It was a beautiful Sunday morning. The sun was bright, not a cloud in the sky, and our family makes a Sunday visit to a local church for the second time.
But a church greeter changed my attitude with an attempt at friendliness that went wrong.
He stood in the center of the aisle, blocking my way to the seat. He told me I deserved a hug and then squeezed me to himself, saying “Welcome to our church, I give everyone a hug.”
I didn’t have a chance to say no.
In that moment, I tensed up. My sense of space had been invaded by a stranger. My expectation of the Sunday morning service went down 10 notches.
Leaving his embrace and slinking to my seat, I was glad to get away from him.
The rest of my morning experience had to overcome a pretty negative first impression.
I’m a hugger too.
Here’s the thing. I enjoy giving and receiving hugs.
In middle school and high school, I was part of a youth group that greeted and departed with hugs.
In college, hugs were routine part of social gatherings.
I’ve been involved in three church plants for Spanish speaking immigrants. Hugs and cheek-to-cheek air kisses between men and women are pretty common and normal. I don’t mind them at all. I enjoy them as an expression of fellowship.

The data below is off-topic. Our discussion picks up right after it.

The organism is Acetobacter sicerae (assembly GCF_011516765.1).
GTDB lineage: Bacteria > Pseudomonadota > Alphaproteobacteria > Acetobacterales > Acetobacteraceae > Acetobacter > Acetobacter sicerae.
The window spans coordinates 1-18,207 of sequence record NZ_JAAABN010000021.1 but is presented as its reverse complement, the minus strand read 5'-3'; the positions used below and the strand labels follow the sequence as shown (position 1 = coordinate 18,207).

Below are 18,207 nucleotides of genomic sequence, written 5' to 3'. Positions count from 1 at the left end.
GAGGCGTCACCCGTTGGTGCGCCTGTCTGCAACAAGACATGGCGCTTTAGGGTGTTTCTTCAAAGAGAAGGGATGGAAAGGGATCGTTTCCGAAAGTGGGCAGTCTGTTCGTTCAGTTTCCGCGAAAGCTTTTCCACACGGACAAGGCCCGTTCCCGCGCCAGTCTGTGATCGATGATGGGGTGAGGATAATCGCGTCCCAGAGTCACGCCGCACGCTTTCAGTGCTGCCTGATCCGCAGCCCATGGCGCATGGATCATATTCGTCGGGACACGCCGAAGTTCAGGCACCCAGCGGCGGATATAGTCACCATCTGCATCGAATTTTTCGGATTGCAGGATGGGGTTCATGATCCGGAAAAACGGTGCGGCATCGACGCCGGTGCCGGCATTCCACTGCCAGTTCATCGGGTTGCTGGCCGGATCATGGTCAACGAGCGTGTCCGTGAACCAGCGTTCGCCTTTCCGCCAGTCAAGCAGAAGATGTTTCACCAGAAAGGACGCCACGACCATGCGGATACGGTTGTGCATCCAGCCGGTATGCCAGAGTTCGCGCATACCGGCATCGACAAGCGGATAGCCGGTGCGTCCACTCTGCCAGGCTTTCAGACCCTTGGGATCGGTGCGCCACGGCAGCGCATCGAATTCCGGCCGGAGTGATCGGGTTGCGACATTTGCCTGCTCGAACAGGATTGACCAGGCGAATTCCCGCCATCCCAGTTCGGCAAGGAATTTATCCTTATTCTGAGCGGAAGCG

I don’t mind being hugged and don’t mind giving them.
But here is the criteria: we know each other already and we’ve been introduced.
Hugs after an introduction and a level of friendliness are perfectly fine. Hugs before an introduction are just uncomfortable.
You may have a different pattern when you give or are willing to receive a hug. These are cultural norms.
I choose to set my personal preferences aside when I’m meeting strangers.
When I meet people at church for the first time, I don’t hug them.
Quit hugging the first time church visitor.
Even though hugs don’t bother me, this particular hug on this church visit affected me and soured my mood.
This hug was out of place. That’s it.
It’s just as bad as the space invading church greeter who kissed my wife.
When we visited the same church two weeks later, I had an avoidance reaction when that same greeter tried to stand in my way again as I walked to my seat. I felt my body tense up and back away. I cringed and felt that fight/flight adrenaline rush.
I felt myself making a mental note to not use that entry door if we come back.
I successfully avoided the space invader hugging greeter who tackled and squeezed me last time.